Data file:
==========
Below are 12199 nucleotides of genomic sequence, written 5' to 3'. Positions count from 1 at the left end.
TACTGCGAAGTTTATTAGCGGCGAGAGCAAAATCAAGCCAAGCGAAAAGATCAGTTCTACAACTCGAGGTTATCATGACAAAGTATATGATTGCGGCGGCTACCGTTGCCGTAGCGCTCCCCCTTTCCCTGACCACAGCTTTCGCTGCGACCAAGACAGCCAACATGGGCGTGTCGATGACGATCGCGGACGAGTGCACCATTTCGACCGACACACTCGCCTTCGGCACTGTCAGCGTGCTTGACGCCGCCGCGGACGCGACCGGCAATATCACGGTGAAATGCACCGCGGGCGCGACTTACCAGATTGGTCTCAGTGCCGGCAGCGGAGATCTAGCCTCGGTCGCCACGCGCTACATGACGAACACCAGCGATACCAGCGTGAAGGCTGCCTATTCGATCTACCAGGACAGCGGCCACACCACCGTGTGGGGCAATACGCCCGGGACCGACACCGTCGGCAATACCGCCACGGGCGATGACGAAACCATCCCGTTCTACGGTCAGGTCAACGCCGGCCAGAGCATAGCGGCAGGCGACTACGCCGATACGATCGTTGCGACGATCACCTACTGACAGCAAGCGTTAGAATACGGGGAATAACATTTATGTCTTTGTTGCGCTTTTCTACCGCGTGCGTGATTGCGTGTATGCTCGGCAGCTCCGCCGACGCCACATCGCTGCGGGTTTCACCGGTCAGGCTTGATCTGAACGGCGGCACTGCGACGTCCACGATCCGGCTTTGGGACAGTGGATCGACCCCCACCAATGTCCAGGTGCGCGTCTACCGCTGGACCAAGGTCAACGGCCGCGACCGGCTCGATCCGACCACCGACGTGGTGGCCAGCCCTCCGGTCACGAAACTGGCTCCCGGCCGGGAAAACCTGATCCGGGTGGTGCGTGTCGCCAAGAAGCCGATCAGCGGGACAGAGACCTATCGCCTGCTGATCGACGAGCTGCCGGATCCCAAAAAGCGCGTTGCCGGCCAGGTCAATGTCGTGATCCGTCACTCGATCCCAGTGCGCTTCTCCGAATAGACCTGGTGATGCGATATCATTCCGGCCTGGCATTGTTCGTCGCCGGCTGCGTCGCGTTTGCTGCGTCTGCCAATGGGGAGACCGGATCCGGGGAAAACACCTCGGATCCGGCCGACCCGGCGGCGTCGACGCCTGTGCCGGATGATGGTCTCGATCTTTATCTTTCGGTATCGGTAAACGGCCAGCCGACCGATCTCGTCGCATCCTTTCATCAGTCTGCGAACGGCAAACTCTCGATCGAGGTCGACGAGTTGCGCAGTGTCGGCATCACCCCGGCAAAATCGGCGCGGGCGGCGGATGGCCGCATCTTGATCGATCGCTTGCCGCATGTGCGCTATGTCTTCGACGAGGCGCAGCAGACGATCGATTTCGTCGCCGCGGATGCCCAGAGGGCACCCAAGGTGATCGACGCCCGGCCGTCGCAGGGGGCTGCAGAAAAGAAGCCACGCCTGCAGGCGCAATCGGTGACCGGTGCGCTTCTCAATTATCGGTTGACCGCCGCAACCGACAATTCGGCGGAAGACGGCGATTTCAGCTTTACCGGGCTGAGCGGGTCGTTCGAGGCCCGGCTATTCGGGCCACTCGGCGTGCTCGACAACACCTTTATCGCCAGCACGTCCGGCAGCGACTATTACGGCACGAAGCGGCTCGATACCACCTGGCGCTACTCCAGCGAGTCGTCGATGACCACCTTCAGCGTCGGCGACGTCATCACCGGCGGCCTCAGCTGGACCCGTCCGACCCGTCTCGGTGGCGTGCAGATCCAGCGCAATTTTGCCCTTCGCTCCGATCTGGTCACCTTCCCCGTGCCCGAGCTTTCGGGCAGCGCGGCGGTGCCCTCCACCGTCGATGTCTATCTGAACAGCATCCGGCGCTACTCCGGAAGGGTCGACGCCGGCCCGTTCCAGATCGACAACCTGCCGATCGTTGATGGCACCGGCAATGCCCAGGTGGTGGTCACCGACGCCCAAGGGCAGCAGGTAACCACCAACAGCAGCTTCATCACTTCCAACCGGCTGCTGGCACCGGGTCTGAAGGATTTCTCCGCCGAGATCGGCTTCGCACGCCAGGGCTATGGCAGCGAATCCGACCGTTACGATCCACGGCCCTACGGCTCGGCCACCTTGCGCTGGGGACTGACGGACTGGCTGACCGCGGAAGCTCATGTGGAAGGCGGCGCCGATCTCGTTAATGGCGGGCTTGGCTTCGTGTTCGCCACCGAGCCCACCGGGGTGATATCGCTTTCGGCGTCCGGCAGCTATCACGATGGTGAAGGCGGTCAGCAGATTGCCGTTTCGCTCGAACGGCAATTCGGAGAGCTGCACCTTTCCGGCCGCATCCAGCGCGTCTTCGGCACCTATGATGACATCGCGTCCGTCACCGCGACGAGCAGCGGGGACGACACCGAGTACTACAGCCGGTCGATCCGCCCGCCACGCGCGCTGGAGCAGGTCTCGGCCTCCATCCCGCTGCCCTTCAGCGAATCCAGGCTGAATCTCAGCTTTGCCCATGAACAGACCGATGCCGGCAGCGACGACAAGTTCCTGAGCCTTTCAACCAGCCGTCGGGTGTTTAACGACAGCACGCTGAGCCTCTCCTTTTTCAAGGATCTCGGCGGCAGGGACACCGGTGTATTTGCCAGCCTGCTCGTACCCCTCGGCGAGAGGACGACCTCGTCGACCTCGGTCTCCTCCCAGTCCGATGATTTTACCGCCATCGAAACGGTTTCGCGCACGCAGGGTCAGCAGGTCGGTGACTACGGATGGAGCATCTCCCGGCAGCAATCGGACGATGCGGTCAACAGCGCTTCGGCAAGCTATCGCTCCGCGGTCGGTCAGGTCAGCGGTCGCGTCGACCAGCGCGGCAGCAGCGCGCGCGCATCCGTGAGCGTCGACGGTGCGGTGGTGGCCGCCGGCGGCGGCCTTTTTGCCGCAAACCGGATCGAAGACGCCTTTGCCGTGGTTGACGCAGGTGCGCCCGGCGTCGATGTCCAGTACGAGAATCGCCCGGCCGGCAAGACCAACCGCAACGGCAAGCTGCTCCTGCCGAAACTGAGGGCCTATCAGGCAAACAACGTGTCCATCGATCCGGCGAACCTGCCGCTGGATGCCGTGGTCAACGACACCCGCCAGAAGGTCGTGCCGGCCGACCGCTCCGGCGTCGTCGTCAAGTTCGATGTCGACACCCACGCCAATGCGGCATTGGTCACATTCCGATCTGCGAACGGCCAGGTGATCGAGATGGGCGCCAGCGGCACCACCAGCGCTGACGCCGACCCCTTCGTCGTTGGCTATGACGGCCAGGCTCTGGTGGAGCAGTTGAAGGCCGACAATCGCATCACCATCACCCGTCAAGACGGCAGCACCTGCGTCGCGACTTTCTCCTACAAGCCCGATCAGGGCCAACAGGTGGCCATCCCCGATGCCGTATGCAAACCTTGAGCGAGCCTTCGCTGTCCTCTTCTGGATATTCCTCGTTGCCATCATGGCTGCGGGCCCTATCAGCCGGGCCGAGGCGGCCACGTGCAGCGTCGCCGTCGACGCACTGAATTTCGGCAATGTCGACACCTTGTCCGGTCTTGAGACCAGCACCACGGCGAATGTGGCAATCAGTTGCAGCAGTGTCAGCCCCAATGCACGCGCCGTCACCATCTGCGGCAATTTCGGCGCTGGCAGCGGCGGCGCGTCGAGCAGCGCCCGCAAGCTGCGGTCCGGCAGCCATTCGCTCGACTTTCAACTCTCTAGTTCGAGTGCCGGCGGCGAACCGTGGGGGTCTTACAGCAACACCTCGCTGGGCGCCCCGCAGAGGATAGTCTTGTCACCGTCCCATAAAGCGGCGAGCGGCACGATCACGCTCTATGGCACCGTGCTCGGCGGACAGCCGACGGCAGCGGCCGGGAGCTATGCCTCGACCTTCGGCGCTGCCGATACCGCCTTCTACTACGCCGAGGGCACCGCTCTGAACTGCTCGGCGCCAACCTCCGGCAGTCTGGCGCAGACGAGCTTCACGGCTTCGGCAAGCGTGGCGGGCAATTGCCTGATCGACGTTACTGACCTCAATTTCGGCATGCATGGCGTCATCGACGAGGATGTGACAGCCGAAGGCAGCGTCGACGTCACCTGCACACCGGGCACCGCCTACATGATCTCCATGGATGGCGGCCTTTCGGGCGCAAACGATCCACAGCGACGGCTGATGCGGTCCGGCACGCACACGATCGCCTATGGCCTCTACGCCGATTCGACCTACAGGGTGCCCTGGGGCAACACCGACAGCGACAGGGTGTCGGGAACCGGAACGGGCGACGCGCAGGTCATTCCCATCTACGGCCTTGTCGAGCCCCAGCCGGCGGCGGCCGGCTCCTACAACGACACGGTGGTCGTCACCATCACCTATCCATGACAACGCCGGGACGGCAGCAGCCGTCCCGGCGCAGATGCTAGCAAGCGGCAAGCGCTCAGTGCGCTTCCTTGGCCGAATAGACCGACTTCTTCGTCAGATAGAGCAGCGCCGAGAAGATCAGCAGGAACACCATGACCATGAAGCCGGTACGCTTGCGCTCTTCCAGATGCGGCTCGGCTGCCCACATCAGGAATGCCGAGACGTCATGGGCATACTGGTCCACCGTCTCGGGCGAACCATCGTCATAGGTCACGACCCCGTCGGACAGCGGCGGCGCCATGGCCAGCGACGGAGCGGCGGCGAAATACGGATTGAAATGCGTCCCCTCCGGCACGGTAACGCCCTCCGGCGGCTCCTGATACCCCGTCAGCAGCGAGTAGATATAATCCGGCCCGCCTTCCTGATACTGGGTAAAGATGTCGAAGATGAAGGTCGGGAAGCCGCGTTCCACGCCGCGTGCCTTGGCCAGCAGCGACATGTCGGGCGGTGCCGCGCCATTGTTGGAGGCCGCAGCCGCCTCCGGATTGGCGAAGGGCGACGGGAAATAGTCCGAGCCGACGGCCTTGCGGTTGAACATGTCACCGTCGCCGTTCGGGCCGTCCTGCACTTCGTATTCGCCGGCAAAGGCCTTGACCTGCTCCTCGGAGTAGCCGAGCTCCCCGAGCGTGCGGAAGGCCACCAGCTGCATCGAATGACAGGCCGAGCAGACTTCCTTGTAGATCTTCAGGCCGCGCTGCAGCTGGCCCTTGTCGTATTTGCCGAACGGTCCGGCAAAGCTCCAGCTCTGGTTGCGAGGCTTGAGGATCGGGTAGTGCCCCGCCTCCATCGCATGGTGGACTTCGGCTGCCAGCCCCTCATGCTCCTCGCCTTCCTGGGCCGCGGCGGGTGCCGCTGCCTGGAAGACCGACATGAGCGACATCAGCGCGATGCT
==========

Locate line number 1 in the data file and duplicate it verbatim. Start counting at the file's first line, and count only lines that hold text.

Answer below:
Below are 12199 nucleotides of genomic sequence, written 5' to 3'. Positions count from 1 at the left end.